9. You can sort of do that with Paste Warp+, but not with the exact selection you have. If you rotate the image from which the selection is made so the the pestle is horizontal or vertical, you may perhaps be able to achieve something like what you want. You could also try TR's Morpher plugin, though I'm not sure it's very well suited to what you're trying to do.
  10. Unless it's a setting in the scanning software, I'm not sure. It could possibly be in the image meta-data, but when I checked the JPEG file for photo I took (using the default Windows "View Image Info"), the compression field was blank. According to Wikipedia, 50 is considered to be high-quality, so 95 is probably higher than usual. My actual point was just that there could be a simple explanation for the size increase. I'm pretty sure Paint.Net doesn't rely on a custom JPEG conversion algorithm. It probably uses one built into Windows. EDIT: The dpi is unrelated to the compression.
  11. The first thing I wonder is, what was the Quality of the original scanned image? If it was lower than 95, I'd expect the file to get larger.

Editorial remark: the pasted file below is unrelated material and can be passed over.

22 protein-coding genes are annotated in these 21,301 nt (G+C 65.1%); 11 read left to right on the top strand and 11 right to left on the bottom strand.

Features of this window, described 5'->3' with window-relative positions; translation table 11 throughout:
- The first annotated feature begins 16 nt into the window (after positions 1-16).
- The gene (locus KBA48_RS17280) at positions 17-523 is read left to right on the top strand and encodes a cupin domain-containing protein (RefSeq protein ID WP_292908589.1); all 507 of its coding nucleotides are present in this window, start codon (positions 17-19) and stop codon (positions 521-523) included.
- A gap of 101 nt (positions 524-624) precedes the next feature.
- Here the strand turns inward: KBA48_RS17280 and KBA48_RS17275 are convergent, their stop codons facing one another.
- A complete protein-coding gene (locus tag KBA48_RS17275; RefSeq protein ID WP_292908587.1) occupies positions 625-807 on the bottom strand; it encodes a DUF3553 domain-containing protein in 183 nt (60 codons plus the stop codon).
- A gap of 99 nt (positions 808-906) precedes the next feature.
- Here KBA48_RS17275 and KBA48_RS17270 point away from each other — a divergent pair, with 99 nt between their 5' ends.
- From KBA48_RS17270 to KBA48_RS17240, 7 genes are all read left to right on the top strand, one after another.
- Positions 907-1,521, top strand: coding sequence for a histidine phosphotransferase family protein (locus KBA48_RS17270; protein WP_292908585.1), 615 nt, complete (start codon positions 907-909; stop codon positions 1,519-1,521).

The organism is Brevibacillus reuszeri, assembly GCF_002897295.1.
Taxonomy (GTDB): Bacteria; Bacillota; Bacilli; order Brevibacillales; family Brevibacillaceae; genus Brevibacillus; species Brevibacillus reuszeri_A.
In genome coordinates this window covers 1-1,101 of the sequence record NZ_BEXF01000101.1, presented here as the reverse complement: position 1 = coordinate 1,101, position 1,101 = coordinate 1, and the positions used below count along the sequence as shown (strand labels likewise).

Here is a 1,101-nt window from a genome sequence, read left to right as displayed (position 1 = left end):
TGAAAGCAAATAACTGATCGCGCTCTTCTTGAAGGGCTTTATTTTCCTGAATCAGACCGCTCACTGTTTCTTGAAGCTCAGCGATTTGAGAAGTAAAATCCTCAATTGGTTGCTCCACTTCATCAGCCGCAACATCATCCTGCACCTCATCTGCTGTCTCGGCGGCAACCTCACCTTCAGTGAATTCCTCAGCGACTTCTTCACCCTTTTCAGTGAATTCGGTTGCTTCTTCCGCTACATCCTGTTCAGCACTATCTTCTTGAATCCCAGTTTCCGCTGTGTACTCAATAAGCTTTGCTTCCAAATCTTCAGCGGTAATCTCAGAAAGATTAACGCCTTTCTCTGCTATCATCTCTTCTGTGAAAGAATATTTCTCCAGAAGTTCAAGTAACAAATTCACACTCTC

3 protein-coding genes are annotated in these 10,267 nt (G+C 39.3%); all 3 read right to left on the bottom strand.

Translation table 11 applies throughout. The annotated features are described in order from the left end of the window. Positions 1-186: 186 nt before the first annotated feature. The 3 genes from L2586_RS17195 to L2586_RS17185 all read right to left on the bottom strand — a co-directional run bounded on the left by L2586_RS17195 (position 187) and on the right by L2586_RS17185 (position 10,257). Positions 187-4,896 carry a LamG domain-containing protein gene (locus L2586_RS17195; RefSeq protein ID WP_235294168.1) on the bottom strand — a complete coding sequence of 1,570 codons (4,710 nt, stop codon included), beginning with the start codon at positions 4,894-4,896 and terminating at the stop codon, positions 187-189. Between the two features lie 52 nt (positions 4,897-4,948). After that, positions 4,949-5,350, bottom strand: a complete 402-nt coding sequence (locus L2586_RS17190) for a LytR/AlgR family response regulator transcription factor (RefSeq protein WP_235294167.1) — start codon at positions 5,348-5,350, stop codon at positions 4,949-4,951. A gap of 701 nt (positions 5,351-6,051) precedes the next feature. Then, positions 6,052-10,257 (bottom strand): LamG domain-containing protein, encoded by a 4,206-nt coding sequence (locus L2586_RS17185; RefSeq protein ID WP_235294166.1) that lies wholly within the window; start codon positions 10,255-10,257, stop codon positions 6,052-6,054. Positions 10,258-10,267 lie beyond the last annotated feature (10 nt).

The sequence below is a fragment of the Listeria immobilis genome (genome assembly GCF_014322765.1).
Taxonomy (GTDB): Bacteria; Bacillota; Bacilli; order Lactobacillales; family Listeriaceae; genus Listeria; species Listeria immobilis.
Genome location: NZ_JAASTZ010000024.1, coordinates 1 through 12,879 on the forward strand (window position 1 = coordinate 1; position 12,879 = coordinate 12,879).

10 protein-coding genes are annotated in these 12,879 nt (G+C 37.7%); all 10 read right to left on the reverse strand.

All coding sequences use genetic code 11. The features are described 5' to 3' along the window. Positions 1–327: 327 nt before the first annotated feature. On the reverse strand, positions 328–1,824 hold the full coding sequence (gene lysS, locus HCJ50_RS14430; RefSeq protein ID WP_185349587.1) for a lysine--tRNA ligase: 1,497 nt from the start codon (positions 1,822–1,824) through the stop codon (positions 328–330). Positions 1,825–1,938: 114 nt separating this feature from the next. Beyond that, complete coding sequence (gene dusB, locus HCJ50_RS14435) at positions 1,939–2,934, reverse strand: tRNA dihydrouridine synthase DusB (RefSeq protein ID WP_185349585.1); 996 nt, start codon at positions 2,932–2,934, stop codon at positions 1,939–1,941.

12. If you ever decide to release your unpublished version, and if what is does is compatible with the fast edge-finding algorithm, I'd be happy to help you convert it. The process is fairly easy. (Or even if you don't want to publish it, and just want a faster version for yourself.)
  13. Those are some very good suggestions, Red ochre, but I think I'll first release the more or less the original version (but with the default blending changed to 100%). Otherwise, I'll do what I typically do: delay and delay, looking for perfection, and never getting anything published. Unfortunately, there's no way for the fast edge-finding algorithm to also find the opposite edge, useful as that would be. I have a concept for something similar, but it's one of those things that may work great, tolerably, or not at all. I'll need to try it to see.
  14. Hi Red ochre! Great to see you here again. While you're here, I was hoping you wouldn't mind if I released my modified version of EdgeShader, the version I called "EdgeShaderMJW." It would be released under the name "Edge Shader," under both our names. You'd get first billing, of course.